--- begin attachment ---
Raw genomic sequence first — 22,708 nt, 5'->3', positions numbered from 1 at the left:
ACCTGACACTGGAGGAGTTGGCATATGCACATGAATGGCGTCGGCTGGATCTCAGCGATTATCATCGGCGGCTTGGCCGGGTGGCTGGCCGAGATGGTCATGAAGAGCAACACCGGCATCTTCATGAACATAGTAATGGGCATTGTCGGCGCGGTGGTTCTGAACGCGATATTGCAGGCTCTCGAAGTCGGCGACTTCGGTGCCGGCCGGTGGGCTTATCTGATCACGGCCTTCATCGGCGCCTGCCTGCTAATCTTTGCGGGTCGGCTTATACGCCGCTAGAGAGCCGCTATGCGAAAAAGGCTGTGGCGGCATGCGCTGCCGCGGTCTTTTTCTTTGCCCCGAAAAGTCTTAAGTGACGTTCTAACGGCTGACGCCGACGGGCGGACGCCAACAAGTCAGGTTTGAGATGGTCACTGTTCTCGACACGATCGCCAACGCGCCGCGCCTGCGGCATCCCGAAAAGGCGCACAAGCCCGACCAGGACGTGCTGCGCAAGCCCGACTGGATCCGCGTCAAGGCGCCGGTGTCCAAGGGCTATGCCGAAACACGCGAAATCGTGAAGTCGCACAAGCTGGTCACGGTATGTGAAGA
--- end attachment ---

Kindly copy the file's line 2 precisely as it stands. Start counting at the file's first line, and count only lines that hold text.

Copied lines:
ACCTGACACTGGAGGAGTTGGCATATGCACATGAATGGCGTCGGCTGGATCTCAGCGATTATCATCGGCGGCTTGGCCGGGTGGCTGGCCGAGATGGTCATGAAGAGCAACACCGGCATCTTCATGAACATAGTAATGGGCATTGTCGGCGCGGTGGTTCTGAACGCGATATTGCAGGCTCTCGAAGTCGGCGACTTCGGTGCCGGCCGGTGGGCTTATCTGATCACGGCCTTCATCGGCGCCTGCCTGCTAATCTTTGCGGGTCGGCTTATACGCCGCTAGAGAGCCGCTATGCGAAAAAGGCTGTGGCGGCATGCGCTGCCGCGGTCTTTTTCTTTGCCCCGAAAAGTCTTAAGTGACGTTCTAACGGCTGACGCCGACGGGCGGACGCCAACAAGTCAGGTTTGAGATGGTCACTGTTCTCGACACGATCGCCAACGCGCCGCGCCTGCGGCATCCCGAAAAGGCGCACAAGCCCGACCAGGACGTGCTGCGCAAGCCCGACTGGATCCGCGTCAAGGCGCCGGTGTCCAAGGGCTATGCCGAAACACGCGAAATCGTGAAGTCGCACAAGCTGGTCACGGTATGTGAAGA